Avg: 3 from 2 votes
|Type:||Trad, 130 ft (39 m)|
|FA:||Bruce Holthouse, late 1970s|
|Page Views:||1,139 total · 7/month|
|Shared By:||George Perkins on May 2, 2008|
|Admins:||Mike Howard, Jason Halladay, Anthony Stout, LeeAB Brinckerhoff, Marta Reece, Drew Chojnowski|
According to Jan Studebaker: "The property linemountainproject.com/v/new_m… runs from approximately the current east corner by the access gate in a straight line over the top of South Rock to the top middle of the Chicken Heads/Mosaic Wall mount, and from there west down the mount slope to the meadow just south of the Alley climbs. Some of the most popular routes are completely on private property. There are survey markers on the top of South rock (the mysterious aluminum stake stuck in the rock) and on top of the Mosaic rock (most of the time buried in water in a pot hole.)"
An online Tres Piedras Route Guidelamountaineers.org/Tres_Pie… from LA Mountaineers has been updated with the latest access information, and should be read by all Tres Piedras climbers. Group climb leaders, and Climbing Directors (future or past) should take particular note.
Access Notes: Tres Piedras climbers should sign the waiverlamountaineers.org/Tres_Pie… found on this page because the popular South Rock is mostly on private land, as is some of the access to the area. The landowner requests NO fires, no trash, no chalk and "please close any gates". Basically, be a good steward of the land.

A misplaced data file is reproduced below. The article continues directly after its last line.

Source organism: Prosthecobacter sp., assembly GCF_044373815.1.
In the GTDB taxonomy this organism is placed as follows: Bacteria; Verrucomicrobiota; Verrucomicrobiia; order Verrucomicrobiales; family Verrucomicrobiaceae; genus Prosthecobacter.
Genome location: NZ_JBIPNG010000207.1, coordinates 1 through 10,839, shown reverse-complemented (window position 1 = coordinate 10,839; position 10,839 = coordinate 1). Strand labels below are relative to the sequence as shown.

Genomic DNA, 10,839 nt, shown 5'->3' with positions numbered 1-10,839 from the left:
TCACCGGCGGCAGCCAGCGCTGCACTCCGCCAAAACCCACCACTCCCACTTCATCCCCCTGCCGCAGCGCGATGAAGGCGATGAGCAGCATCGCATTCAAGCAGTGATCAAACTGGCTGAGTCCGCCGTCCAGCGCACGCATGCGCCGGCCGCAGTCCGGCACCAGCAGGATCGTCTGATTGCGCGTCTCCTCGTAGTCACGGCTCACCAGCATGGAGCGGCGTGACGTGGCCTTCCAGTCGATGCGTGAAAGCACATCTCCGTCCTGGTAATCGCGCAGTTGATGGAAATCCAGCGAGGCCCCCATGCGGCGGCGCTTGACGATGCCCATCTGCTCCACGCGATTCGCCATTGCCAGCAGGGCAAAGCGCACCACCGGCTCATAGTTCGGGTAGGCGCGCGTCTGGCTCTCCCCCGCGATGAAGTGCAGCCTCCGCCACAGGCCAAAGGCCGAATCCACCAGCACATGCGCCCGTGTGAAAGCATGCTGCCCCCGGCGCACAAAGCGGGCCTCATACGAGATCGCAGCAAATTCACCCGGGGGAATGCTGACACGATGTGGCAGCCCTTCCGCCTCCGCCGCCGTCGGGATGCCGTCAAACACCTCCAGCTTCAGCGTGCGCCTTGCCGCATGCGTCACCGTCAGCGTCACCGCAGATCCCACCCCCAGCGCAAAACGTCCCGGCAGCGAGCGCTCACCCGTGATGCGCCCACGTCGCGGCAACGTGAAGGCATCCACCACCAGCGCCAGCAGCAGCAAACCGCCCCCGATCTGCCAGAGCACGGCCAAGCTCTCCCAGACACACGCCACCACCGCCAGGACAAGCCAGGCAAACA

In order to nurture greater landowner acceptance of climbers, participants of group climbs are requested to organize quick clean up activities before leaving the area; this should include the climbing area as well as the access roads (trip leaders could supply plastic grocery bags). Small parties should practice "leave no trace" principles.
Start below a small triangular roof, pull up to a solid-looking 1/4" bolt. Face climb up to a roof (pro in crack) and traverse right on solid flakes, or take a more direct line with scarcer pro, to a roof below a piton. Turn the roof which is surprisingly easy and protects well with a nut. From the piton to the next bolt up and right is the technical but well-protected crux with off-balance moves (AIRY!). Up from here past a 2nd piton leads to a series of knobs that lead to a deadend up and right, and the realization that what you need to do is leave the good knobs and take off on a slab traverse to the left with hands on a down-slanting "rail" about 10-15' above the pin (5.10R, SCARY!). My guess is you're looking at 30' fall if you came off on this section. Don't do that. Join the finish of Zig Zag Man through big plates/chickenheads to the top. Build a belay where convenient. Scramble right to get to the rappel anchors.
Excellent fun climbing, with intriguing moves at the cruxes and interesting route finding, but in my opinion a little bit scarier than most other climbs at the 5.11- grade at TP.
Descent: 1 rappel from the top down the south side, near Eagle's Nest, with a single 60m rope.